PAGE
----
- Running memcached in every region and configuring all services to try the cache, first, before asking Keystone to validate a token.
The following shows a three region setup with Region1 acting as the the identity endpoint. External client authentication and identity administration requests are all sent to the Keystone service in Region1, but token validation, and other Keystone requests by OpenStack services are handled within the individual regions, with the help of Memcached.
Depending on the number of regions, this configuration can reduce the load on the ‘master’ (Region1 in the drawing above) considerably. Although we haven’t collected data on request/response times, we measured load data on the regions with and without the Keystone token validation service. Our most heavily used region hosts our integration test clusters, and has 11 compute hosts and about 200 VMs at any given time, with a large amount of API requests and VM deletion/creation. Average memory usage on this region’s controller was reduced by about half, and load average stayed about the same, even with the addition Keystone and memcached services.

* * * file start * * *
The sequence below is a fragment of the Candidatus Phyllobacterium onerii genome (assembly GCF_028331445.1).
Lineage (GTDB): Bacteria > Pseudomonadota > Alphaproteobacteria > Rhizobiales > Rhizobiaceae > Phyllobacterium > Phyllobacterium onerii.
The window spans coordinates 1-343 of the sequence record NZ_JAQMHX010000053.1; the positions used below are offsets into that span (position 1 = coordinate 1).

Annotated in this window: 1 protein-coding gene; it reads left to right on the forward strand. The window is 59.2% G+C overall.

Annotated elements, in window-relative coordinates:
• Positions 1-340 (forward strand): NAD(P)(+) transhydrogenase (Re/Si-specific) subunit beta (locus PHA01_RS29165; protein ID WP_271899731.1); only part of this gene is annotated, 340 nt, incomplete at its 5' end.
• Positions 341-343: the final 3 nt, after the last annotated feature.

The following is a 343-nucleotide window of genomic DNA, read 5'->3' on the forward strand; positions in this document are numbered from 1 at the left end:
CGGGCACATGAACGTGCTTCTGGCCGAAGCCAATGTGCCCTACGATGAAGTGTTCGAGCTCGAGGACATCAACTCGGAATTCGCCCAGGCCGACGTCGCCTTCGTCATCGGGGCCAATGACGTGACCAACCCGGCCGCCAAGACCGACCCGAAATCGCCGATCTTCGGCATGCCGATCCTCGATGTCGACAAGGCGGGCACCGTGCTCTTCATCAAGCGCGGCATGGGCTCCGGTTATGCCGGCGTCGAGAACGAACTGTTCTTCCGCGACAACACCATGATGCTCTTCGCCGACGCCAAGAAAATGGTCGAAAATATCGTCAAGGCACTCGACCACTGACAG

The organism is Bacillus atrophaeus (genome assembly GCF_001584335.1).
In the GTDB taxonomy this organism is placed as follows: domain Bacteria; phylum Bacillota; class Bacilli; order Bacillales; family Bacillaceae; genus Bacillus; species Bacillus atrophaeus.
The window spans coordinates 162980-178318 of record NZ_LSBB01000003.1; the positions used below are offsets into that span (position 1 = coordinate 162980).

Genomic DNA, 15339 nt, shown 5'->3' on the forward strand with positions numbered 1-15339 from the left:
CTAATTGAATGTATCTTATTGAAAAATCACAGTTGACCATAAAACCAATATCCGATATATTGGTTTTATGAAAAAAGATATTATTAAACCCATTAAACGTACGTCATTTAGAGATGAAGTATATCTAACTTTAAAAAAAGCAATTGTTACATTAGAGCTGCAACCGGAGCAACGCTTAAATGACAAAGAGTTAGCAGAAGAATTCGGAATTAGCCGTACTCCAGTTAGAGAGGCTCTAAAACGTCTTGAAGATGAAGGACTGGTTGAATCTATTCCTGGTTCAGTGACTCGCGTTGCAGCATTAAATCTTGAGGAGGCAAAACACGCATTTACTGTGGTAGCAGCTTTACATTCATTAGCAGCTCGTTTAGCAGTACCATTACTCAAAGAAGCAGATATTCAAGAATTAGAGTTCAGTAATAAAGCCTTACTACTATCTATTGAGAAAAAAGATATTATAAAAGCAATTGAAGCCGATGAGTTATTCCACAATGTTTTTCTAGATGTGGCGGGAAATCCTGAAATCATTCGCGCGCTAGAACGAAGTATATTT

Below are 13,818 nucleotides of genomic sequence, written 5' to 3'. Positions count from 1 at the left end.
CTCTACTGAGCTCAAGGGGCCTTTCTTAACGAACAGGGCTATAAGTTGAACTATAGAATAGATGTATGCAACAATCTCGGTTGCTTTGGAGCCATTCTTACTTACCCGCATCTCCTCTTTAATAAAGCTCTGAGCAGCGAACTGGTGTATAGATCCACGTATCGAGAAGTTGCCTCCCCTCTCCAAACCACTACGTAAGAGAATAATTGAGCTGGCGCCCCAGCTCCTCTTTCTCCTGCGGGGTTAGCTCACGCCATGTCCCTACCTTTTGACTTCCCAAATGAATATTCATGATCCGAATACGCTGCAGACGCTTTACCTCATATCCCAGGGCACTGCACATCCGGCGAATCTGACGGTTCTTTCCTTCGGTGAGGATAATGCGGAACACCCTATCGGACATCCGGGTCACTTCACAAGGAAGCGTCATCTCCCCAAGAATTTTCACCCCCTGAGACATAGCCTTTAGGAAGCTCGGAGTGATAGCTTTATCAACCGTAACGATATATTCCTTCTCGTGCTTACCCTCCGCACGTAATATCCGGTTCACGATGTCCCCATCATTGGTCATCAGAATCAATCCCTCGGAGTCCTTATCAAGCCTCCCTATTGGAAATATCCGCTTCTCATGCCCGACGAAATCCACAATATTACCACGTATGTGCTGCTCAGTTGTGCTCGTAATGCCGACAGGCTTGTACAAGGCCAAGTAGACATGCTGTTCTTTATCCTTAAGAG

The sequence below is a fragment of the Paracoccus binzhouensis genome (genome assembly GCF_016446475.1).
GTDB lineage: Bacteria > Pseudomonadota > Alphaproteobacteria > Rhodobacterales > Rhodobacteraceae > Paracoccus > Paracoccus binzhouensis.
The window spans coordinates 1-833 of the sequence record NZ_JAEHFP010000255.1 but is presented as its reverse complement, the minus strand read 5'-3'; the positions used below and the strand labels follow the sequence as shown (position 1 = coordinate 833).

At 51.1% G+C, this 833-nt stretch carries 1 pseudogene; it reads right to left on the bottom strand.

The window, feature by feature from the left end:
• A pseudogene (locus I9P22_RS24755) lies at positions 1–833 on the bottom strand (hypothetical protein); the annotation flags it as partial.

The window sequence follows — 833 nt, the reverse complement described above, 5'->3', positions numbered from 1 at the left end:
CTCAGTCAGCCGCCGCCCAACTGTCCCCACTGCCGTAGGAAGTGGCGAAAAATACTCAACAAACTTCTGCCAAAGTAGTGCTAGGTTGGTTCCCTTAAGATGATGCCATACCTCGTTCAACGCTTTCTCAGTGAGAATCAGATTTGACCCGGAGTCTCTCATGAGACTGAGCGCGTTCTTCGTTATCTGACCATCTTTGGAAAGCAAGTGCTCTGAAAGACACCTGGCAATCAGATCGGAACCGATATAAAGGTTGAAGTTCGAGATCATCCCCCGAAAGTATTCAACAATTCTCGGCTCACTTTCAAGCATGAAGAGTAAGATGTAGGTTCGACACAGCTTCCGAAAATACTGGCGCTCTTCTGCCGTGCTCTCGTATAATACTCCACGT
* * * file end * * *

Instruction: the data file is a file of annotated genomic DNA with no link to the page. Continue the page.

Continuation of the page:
To turn this into a truly highly available Keystone infrastructure, there are still a few more steps needed:
- Use a combination of virtual IPs and haproxy services to make all the keystones available from the UI/API. With the configuration above, if the the Region1 keystone is down, it’s not possible to fetch a token or administer the identity service — at least not through the publicly available endpoints.
- Use a MySQL Cluster or other highly available relational database system for Keystone.
Look for more posts as we continue to evolve our infrastructure!
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- The unforgiving cycle of cloud infrastructure costs (and the CAP theorem that drives them) - April 23, 2019
- Transitioning from managing VMs to orchestrating containers - November 28, 2018